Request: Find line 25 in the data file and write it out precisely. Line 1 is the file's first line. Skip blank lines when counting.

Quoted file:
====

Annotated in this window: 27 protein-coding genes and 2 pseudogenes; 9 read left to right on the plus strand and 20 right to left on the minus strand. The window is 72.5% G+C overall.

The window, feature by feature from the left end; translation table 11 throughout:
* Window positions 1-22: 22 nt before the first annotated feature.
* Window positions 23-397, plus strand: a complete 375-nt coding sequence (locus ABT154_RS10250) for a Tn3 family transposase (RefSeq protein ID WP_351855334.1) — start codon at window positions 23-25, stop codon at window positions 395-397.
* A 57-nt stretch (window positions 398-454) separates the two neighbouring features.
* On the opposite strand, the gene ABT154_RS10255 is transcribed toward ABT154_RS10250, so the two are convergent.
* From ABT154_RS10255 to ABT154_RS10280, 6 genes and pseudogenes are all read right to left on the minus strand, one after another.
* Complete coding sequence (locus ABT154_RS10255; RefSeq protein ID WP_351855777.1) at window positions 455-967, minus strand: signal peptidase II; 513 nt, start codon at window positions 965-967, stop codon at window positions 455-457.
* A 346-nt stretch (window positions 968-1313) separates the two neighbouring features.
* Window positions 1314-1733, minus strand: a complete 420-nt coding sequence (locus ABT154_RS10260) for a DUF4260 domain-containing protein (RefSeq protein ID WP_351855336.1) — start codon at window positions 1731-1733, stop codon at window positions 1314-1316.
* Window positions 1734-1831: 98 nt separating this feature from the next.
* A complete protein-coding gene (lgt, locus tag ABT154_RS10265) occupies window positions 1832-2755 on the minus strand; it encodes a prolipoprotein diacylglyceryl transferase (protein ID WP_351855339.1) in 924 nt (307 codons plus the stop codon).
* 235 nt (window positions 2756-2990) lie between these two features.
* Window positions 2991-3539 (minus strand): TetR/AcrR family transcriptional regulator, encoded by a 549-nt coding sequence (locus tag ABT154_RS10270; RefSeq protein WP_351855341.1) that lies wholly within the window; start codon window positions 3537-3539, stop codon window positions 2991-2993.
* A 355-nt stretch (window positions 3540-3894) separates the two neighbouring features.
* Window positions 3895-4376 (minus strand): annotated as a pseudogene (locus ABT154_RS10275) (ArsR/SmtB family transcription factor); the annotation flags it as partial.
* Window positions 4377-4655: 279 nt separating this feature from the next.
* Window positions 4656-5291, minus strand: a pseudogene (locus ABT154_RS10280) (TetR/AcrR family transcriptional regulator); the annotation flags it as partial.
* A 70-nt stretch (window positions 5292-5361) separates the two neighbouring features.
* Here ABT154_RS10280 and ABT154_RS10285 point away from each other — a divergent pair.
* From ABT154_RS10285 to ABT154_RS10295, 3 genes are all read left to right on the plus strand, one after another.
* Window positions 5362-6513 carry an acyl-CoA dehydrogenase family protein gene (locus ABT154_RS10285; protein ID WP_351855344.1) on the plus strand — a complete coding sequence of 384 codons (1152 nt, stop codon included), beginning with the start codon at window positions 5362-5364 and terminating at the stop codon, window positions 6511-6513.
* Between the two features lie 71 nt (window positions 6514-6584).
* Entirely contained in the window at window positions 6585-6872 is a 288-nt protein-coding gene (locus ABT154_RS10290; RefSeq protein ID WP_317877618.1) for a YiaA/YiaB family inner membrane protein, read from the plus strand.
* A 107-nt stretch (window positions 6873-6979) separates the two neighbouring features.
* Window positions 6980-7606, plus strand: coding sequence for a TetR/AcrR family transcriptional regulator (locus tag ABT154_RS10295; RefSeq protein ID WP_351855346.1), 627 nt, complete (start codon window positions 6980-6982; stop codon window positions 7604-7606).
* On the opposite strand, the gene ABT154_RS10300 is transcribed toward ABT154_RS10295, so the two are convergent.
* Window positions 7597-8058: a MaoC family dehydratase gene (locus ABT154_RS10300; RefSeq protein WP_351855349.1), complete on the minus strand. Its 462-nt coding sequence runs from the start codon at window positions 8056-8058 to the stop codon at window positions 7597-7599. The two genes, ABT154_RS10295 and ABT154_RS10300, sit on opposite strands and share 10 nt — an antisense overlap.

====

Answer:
* A 107-nt stretch (window positions 6873-6979) separates the two neighbouring features.